The Bureau of Alcohol, Tobacco, Firearms, and Explosives (ATF) is currently a law enforcement agency within the United States Justice Department (DOJ). The ATF (originally known as the Bureau of Prohibition) was born in 1920 as a result of Prohibition, where they operated as part of the Treasury Department’s Bureau of Internal Revenue (known today as the IRS). The Bureau of Prohibition was transferred to the Justice Department (DOJ) in 1930 and was briefly a division of the FBI in 1933. After Prohibition was repealed in 1933, the Bureau of Prohibition was moved back to the Department of the Treasury from the DOJ, where it became the Alcohol Tax Unit (ATU).
The ATU was given additional responsibilities resulting in multiple name changes and department shifts over the next fortyish years. The Bureau of Alcohol, Tobacco, and Firearms (ATF) was officially established as an independent bureau within the Treasury Department in 1972. After 9/11, President Bush signed the Homeland Security Act of 2002, which shifted the ATF back to the DOJ, where “Explosives” was added to the end of their Agency name. This is the ATF that we know today.
Reviewing this brief history of the ATF, we can see that this federal agency has a long history of being passed back and forth between the Treasury Department and the DOJ. The fact that the ATF began as an agency under the IRS and operated under the Department of Treasury for the majority of its existence sets off some red flags. While it may operate under the DOJ now, it is my opinion that the ATF is an outdated, ineffective, unneeded federal agency with a controversial, scandal-ridden past that is a waste of taxpayer money. If you’re unaware of the long history of ATF scandals, I’ll highlight a few of the most egregious offenses, and you can decide for yourself whether your tax dollars should continue to fund this federal agency.
From 2006 through 2011, the Arizona Field Office of the ATF ran a series of sting operations conducted under the umbrella of “Project Gunrunner.” During these sting operations, the ATF allowed and monitored the sales of 2,000 firearms to illegal straw buyers with the goal of tracking those guns to Mexican drug cartel leaders and arresting them. Essentially, the ATF willingly and knowingly allowed these firearms to fall into the hands of cartel members. Not only did the ATF fail miserably at tracking and retrieving these guns (only 710 of 2,000 were recovered as of February 2012) but they also failed to capture any high-level cartel members – the entire goal of the operation.
In fact, in 2010 US Border Patrol Agent Brian Terry was killed by one of these weapons. Upon further investigation, it was also determined that the deaths of 150 Mexican civilians were related to the firearms “monitored” by ATF in this project. It seems this project was a complete and utter failure – they got no high-level cartel arrests and many innocent people were killed as a result.
If you aren’t aware of the Waco situation that resulted in the deaths of innocent women and children at the hands of the ATF, or the Ruby Ridge situation which ended the lives of Randy Weaver’s wife and 14-year-old son, I highly implore you to check out the 2018 Waco miniseries as well as the Ruby Ridge documentary. I could write an essay about each of these complete failures of justice and due process on the ATF’s part, but I’ll leave you with this tidbit – the Weaver family was paid $3.1 million by the DOJ in compensation. 3.1 million dollars of your taxpayer money was paid to Mr. Weaver after the ATF killed his innocent wife and son. You *literally* paid to fund their programs and then you compensated families of victims of the ATF’s crimes.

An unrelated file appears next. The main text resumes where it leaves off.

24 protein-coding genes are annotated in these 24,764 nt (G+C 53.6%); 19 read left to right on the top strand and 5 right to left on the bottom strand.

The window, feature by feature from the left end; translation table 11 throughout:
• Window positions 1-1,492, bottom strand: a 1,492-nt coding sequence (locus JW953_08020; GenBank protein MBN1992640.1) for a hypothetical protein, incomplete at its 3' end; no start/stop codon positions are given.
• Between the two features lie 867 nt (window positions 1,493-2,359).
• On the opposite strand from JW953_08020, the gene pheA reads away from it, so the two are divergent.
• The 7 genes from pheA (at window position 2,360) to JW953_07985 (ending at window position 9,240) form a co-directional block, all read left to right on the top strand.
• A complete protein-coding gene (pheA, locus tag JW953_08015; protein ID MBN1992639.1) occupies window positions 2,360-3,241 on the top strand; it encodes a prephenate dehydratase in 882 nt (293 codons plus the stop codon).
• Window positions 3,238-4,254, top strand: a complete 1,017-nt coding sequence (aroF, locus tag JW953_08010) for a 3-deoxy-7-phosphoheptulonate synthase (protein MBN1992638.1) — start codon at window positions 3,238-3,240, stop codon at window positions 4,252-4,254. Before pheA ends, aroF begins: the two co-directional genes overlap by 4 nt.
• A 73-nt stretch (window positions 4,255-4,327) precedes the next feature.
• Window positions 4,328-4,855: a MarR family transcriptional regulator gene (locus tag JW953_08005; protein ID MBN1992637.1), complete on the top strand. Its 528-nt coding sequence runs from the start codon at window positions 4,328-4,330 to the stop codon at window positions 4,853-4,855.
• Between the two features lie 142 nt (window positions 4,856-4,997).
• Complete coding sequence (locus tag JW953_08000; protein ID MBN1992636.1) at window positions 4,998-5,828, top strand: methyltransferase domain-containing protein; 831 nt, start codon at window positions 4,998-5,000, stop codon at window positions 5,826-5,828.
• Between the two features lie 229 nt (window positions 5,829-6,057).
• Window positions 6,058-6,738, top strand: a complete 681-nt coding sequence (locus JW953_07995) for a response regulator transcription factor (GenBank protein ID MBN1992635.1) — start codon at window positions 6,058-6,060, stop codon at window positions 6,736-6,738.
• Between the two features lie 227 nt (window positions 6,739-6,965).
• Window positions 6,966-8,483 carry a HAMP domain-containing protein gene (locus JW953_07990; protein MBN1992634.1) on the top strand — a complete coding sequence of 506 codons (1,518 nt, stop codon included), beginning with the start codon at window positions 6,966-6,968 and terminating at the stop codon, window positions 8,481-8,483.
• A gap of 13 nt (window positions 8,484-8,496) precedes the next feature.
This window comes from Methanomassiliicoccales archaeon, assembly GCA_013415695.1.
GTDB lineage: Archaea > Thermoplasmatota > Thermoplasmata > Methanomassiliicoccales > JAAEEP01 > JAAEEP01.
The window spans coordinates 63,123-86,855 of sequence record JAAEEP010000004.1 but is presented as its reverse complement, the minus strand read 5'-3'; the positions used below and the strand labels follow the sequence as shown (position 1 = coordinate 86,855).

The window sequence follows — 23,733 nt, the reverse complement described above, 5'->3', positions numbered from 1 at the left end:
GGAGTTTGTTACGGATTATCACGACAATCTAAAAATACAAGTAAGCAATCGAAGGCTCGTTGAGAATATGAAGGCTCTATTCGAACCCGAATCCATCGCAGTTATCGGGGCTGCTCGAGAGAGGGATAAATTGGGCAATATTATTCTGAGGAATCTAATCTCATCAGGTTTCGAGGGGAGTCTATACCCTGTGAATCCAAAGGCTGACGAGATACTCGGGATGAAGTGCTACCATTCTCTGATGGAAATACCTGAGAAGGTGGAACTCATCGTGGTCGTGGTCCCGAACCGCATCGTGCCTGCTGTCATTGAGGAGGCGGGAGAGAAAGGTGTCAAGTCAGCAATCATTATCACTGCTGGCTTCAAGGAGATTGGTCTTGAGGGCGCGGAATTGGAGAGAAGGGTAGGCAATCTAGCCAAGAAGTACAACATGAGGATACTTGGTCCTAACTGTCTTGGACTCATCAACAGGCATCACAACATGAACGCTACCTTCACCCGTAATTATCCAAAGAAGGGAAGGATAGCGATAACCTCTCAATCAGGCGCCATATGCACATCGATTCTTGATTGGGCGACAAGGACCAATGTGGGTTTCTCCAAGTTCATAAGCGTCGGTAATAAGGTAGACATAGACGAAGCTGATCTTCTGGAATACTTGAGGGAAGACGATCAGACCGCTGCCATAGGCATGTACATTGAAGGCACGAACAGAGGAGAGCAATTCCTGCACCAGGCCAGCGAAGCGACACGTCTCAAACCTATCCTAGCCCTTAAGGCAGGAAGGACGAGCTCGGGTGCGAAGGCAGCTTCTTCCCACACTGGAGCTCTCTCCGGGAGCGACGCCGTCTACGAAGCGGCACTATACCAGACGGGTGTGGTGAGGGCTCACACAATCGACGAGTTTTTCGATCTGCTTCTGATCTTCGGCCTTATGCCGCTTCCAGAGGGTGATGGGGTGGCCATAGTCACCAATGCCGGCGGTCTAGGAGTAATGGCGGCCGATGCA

Seeing that the ATF has been involved in a long history of scandals that have put them under congressional scrutiny, it is hard to see the reason this agency needs to continue to exist and eat up taxpayer money. Per the ATF, they “protect our communities from violent criminals, criminal organizations, the illegal use and trafficking of firearms, the illegal use and storage of explosives, acts of arson and bombings, acts of terrorism, and the illegal diversion of alcohol and tobacco products.”
The ATF Elimination Act was introduced to Congress in January 2017 by Rep. Jim Sensenbrenner. The bill would disband the ATF and split its responsibilities between the FBI and the DEA. The ATF’s mission often clashes with the FBI, as the FBI does considerable work as a federal law enforcement agency in the areas of guns, explosives, violent crime, criminal organizations, and terrorism. Sensenbrenner argued that “by absorbing the ATF into existing law enforcement entities, we can preserve the areas where the ATF adds value for substantially less taxpayer money.”
Unfortunately, the ATF Elimination Act hasn’t been given much attention since February 2017. Seeing that President Biden recently nominated David Chipman as the ATF director, I think there is an opportunity for the reemergence and renewed support of the ATF Elimination Act. Putting David Chipman at the head of the ATF would only perpetuate the never-ending scandals attached to ATF – Mr. Chipman was an agent heavily involved in the Waco siege and has been caught publicly lying about the events of Waco and the actions of the Branch Davidians during the siege. It is long past time to Abolish the ATF. We cannot allow this federal agency to continue its abuses, threats to the second amendment, and heinous disregard for American lives – all funded by you and me, the taxpayer.